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York pollution levels under scrutiny
YORK is among the cities where pollution levels are to come under the microscope through a 3.5 million euros project launched by one of the city’s universities.
Researchers from the University of York will use new technology to study urban pollution and its impact on people’s health and the environment during a four-year scheme which will analyse the situation in cities across the world, also including Berlin and Seoul.
Cutting-Edge Approaches for Pollution Assessment in Cities (CAPACITIE) has received European Union funding and will involve experts from six university departments, using mobile phones, sampling devices, miniature sensors and robotics to monitor air, water and noise pollution. The university said many of the world’s fastest-growing cities suffer from high pollution levels, which previous studies have suggested causes the premature deaths of more than 150 people in York every year.
CAPACITIE is being led by Alistair Boxall, professor in environmental science and a regular advisor to national and international organisations on the environmental impact of chemicals.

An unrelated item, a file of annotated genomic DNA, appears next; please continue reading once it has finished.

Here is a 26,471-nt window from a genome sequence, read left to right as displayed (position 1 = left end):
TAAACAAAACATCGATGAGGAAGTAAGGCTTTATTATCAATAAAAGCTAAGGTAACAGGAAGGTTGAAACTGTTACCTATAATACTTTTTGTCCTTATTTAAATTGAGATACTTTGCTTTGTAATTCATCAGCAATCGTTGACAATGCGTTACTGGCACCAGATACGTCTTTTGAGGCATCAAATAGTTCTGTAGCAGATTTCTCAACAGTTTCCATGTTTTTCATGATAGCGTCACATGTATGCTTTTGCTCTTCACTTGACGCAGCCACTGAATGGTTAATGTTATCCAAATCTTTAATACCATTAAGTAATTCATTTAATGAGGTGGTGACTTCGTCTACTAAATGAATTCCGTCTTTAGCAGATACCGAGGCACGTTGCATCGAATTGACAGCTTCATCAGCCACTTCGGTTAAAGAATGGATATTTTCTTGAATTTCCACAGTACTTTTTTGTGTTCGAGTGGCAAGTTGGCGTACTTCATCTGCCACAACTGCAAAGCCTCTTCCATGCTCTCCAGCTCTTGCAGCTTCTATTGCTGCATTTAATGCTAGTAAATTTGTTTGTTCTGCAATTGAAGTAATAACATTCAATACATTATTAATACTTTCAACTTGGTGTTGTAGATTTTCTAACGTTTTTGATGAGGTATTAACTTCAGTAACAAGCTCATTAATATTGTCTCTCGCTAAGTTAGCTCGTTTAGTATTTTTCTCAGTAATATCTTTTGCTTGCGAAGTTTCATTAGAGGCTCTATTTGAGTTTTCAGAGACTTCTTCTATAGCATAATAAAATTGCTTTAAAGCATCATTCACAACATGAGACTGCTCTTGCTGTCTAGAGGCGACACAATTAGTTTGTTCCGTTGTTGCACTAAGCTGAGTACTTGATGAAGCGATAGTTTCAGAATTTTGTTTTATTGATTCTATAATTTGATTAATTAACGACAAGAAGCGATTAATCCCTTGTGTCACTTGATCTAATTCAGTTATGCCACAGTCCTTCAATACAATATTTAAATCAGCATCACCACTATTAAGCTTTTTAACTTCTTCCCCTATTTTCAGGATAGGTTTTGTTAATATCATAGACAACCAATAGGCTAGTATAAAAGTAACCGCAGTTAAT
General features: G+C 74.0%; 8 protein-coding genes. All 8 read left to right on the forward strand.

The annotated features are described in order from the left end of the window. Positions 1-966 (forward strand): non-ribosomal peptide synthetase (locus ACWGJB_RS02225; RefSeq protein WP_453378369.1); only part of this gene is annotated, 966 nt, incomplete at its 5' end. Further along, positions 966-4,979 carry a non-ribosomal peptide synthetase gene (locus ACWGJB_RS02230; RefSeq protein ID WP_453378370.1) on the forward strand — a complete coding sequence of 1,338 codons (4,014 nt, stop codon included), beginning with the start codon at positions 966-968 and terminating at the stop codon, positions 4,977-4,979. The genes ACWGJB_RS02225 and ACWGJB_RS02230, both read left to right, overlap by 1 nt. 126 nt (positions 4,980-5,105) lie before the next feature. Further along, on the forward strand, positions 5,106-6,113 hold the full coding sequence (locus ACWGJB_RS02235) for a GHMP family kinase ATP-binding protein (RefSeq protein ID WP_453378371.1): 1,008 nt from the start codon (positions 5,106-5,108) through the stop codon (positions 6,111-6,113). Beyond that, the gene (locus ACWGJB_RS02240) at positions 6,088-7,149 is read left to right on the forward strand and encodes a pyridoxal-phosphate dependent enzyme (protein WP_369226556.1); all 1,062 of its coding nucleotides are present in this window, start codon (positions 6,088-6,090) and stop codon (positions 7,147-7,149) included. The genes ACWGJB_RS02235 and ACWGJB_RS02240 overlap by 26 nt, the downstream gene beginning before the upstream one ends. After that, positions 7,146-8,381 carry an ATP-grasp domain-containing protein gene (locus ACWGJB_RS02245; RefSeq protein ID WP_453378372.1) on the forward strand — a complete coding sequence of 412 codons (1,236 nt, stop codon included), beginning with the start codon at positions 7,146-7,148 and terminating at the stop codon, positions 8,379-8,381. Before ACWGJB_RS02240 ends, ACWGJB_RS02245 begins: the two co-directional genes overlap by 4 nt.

He said: “There is an urgent need to improve our understanding of the factors and processes affecting pollution in cities, and the potential negative impacts on human health and the environment.
“We also need to develop improved approaches for mitigating the effects of a range of pollutants.”
The research team plans to study pollution levels in greater detail than ever before, including in areas where taking samples has previously been difficult.
Professor John Local, the university’s Pro Vice Chancellor for research, said CAPACITIE would help make York “a world-leading centre in pollution monitoring” and the project should trigger more funding for studying the issue and developing new teaching programmes.
Organisations taking part in CAPACITIE, which will fund an extra 12 researcher roles for three years from next March, include City of York Council, Arup, Siemens, IBM and the Seoul Metropolitan Government.
The results will be reported in 2017, when the University of York will also host an international conference on pollution in cities.
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